Next-Generation Reverse Logistics Networks of Photovoltaic Recycling: Perspectives and Challenges: Article No. 112329

Eleftherios Iakovou, Efstratios Pistikopoulos, Julien Walzberg, Funda Iseri, Halil Iseri, Natasha Chrisandina, Shivam Vedant, Catherine Nkoutche

Research output: Contribution to journalArticlepeer-review


With the growing adoption of solar energy as a key component of the global energy transition and its new industrial policy (the Inflation Reduction Act and others), the United States is witnessing a significant increase in solar investments. This surge in installations and domestic and reshored manufacturing of solar photovoltaic (PV) panels brings with it a pressing issue: the proper management of end-of-life (EoL) PV panels. As these panels are decommissioned, either due to reaching the end of their lifespans or due to breakage across the various stages of the forward supply chain, it becomes crucial to establish efficient reverse supply chain logistics systems to address the challenges associated with their disposal, while also unlocking the value of the inherent materials that are of critical value for other forward supply chains. This perspective article examines the challenges regarding EoL PV panels and relevant reverse supply chain and logistics networks, and proposes future research directions based on the gaps observed among academic research, industry, and policy-making challenges. We identify the main bottlenecks and hurdles including, among others, the lack of supportive regulations and absence of structured, optimized recycling infrastructure. To this end, it is proposed that the key to achieving a sustainable reverse supply chain network for solar PV panels lies in relentless end-to-end supply chain cost optimization efforts supported by enabling policies. Moreover, it is proposed that designing systematic decision-making modeling frameworks is vital for examining different possibilities and scenarios for state, region or nation-wide optimization of solar PV reverse supply chain networks. Indicative to this effect, we discuss the development of a Resource-Task-Network (RTN)-based model and demonstrate its application and benefits through a case study. We wrap up with conclusions and future research directions.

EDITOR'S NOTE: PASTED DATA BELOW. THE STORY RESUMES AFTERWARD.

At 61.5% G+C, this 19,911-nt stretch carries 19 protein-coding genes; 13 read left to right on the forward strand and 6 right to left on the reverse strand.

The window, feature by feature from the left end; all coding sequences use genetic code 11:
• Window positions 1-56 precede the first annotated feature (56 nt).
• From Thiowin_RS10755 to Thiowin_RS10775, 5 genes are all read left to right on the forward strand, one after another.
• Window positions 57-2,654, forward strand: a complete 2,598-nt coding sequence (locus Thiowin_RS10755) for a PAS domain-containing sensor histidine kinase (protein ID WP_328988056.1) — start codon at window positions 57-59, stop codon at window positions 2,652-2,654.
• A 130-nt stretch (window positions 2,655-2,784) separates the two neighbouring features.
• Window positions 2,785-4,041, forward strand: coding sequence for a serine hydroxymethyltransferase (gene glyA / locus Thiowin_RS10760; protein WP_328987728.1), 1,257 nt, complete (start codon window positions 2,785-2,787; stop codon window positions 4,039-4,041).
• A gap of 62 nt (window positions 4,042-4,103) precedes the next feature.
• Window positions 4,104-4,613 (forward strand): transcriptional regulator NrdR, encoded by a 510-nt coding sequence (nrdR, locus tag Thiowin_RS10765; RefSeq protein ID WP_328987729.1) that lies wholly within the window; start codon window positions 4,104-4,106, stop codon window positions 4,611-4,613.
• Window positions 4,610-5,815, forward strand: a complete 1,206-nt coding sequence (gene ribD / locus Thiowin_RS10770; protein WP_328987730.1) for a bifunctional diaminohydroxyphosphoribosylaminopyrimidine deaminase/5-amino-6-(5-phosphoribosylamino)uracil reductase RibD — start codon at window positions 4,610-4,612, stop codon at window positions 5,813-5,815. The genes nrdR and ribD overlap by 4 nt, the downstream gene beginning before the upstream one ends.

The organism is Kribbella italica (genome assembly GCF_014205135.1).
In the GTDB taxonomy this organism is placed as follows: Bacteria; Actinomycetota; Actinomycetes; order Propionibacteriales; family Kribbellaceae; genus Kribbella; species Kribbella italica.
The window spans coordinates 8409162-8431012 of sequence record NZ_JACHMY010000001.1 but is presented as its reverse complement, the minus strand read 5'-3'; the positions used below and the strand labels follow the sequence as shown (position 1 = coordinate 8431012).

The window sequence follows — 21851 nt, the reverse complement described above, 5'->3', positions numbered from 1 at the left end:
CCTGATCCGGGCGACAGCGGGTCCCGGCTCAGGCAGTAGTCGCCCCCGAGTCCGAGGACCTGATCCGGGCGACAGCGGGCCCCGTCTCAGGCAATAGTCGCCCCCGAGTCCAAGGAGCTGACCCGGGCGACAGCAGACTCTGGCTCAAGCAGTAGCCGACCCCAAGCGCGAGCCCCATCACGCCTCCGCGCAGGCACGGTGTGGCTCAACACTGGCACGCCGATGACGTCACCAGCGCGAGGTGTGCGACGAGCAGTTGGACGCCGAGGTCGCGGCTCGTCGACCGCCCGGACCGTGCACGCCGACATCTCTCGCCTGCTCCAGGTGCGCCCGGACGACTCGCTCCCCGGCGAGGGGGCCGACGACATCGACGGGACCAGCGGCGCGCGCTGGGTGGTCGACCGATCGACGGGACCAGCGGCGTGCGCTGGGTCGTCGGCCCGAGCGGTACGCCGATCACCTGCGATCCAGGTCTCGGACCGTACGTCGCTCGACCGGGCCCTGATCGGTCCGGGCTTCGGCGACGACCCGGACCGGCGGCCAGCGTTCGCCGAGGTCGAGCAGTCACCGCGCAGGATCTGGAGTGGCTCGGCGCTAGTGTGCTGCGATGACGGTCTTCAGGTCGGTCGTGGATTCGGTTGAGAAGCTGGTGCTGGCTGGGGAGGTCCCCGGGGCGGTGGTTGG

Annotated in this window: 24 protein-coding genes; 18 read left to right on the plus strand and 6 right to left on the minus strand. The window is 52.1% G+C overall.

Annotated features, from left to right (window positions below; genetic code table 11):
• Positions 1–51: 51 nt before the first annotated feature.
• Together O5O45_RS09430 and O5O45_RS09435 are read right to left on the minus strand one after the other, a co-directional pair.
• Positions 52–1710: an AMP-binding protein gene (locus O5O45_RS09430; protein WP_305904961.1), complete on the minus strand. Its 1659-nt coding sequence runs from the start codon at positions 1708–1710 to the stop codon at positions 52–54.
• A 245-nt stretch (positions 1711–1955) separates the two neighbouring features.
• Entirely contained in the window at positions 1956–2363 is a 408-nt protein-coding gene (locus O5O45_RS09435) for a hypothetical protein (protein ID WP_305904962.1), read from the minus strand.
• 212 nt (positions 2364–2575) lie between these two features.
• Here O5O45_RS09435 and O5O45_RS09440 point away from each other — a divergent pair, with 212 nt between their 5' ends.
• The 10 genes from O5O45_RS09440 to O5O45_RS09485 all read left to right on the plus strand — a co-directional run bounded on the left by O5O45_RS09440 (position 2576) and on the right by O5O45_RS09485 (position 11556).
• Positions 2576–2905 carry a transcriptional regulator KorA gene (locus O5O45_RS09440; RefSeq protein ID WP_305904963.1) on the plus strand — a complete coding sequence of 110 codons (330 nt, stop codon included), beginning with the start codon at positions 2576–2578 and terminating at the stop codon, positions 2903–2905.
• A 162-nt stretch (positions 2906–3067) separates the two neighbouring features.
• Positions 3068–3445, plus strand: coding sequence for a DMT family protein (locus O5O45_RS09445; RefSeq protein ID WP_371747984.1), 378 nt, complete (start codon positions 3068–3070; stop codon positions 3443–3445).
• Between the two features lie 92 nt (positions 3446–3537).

Original languageAmerican English
Number of pages12
JournalSolar Energy
StatePublished - 2024

NREL Publication Number

  • NREL/JA-6A20-87755


  • circular economy
  • end-of-life
  • photovoltaics
  • recycling
  • reverse supply chain


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